He hasn't even been sworn in as a Senator yet, but the Denver Post
is already speculating
about how Ken Salazar is going to handle his new role as the Senate's only Hispanic Democrat.
This isn't completely unreasonable -- fairly or not, Salazar is going to face much more scrutiny than the other freshman Hispanic senator, Mel Martinez of Florida, who as a Cuban-American Republican just won't face the same expectation of representing a gigantic cross-section of the American population as a senator.
Salazar's predecessor, Ben Nighthorse Campbell, donned tribal gear for his campaign ads and forthrightly stated that his Northern Cheyenne heritage was a reason to vote for him. But it wasn't until his last year in office -- when he was asked to take a stand on a proposal to build an Indian casino in the Denver metro area -- did Campbell face any scrutiny whatsoever for his interest in Native American issues.
Campbell then complained
that there was a racial double standard involved in questioning him about the issue, even though he was the chair of the Senate Indian Affairs Committee, which has jurisdiction over matters such as requests to put land into "Indian trust" status for purposes such as casino construction.
Salazar isn't going to repeat Campbell's mistake -- he has made it clear that he did not run to be a "Hispanic senator" and there is no way any single Senator could represent the views of even all Latino Democrats, much less of all persons identified as "Hispanic" in the United States.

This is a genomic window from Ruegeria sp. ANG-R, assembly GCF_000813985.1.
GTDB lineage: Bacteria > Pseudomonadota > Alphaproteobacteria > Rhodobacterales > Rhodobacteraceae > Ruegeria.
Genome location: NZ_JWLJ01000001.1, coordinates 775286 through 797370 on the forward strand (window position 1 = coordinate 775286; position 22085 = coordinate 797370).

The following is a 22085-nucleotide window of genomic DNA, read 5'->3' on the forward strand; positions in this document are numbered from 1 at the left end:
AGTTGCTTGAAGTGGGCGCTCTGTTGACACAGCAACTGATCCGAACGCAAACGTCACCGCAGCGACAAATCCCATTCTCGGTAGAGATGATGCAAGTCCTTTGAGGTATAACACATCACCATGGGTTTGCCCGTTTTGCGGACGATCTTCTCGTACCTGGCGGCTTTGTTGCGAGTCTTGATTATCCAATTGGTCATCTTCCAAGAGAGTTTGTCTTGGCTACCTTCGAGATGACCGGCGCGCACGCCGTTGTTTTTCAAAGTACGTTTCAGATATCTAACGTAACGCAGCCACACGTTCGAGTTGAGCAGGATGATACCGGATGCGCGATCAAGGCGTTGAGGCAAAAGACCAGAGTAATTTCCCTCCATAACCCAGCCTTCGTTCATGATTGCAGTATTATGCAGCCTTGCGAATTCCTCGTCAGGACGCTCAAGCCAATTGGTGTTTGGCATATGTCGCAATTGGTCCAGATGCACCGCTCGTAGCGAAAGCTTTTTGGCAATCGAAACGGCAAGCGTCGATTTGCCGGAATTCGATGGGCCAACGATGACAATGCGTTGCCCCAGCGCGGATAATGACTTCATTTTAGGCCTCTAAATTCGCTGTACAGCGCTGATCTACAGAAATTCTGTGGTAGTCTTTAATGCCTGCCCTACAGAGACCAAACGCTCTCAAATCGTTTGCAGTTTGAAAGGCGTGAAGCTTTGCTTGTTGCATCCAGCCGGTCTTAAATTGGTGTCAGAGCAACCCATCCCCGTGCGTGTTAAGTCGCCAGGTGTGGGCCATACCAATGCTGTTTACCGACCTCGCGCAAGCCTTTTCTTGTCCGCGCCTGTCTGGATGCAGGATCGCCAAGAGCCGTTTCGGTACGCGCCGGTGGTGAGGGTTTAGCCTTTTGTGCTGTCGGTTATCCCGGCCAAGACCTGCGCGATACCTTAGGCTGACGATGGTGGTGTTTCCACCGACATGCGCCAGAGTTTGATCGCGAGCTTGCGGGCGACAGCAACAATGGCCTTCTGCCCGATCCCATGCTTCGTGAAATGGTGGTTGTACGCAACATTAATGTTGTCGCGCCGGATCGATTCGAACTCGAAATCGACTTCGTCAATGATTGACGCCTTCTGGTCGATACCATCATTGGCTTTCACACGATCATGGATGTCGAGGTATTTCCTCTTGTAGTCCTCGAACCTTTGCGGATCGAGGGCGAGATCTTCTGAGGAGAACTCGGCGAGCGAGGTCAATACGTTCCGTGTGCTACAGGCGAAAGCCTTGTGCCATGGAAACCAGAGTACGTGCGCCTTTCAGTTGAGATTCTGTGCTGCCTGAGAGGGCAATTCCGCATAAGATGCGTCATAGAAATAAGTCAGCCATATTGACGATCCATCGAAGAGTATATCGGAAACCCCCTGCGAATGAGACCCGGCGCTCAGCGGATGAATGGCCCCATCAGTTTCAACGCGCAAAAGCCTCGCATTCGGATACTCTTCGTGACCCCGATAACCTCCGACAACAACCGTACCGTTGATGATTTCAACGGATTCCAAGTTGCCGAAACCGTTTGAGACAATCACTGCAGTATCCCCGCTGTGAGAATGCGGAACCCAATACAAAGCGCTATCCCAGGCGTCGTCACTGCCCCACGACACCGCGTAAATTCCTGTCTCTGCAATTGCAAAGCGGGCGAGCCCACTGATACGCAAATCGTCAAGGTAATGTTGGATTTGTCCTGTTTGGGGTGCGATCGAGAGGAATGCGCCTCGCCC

But of course, as the rare Senator who grew up speaking Spanish, Salazar will inevitably find himself as a more articulate spokesperson for Democratic positions in Spanish language media than his colleagues. And his views on hot button issues like immigration and bilingual education (or even on appointments of Hispanics to government office by the Bush administration) will inevitably get more coverage than the positions of his Democratic colleagues.
This, in turn, will set Salazar up for the sort of snarky commentary found in this morning's Post
article, in which Salazar's statement that he didn't run just as a Hispanic was juxtaposed with his granting an interview to Spanish-language television, as if to suggest that if he does not actively snub Latinos he isn't being truthful on his position on how his cultural identity interacts with his role as a Senator.
Given the fact that Colorado has not recently faced racially divisive political issues involving Native Americans, Salazar's balancing act is a lot more delicate than the one that faced Campbell. And while the Post
's description of Colorado as an "overwhelmingly white" state seems a bit overblown in view of the fact that less than 75 percent
of the population is classified as "Non-Hispanic white," it is true that Salazar (like Martinez in Florida or Barack Obama in Illinois) never would have been elected as a Senator had he portrayed himself as strictly a representative of the ethnic group he is identified with. So there isn't any reason to believe Ken Salazar won't be able to handle the added challenge he will face as a rare Senator of Hispanic origin.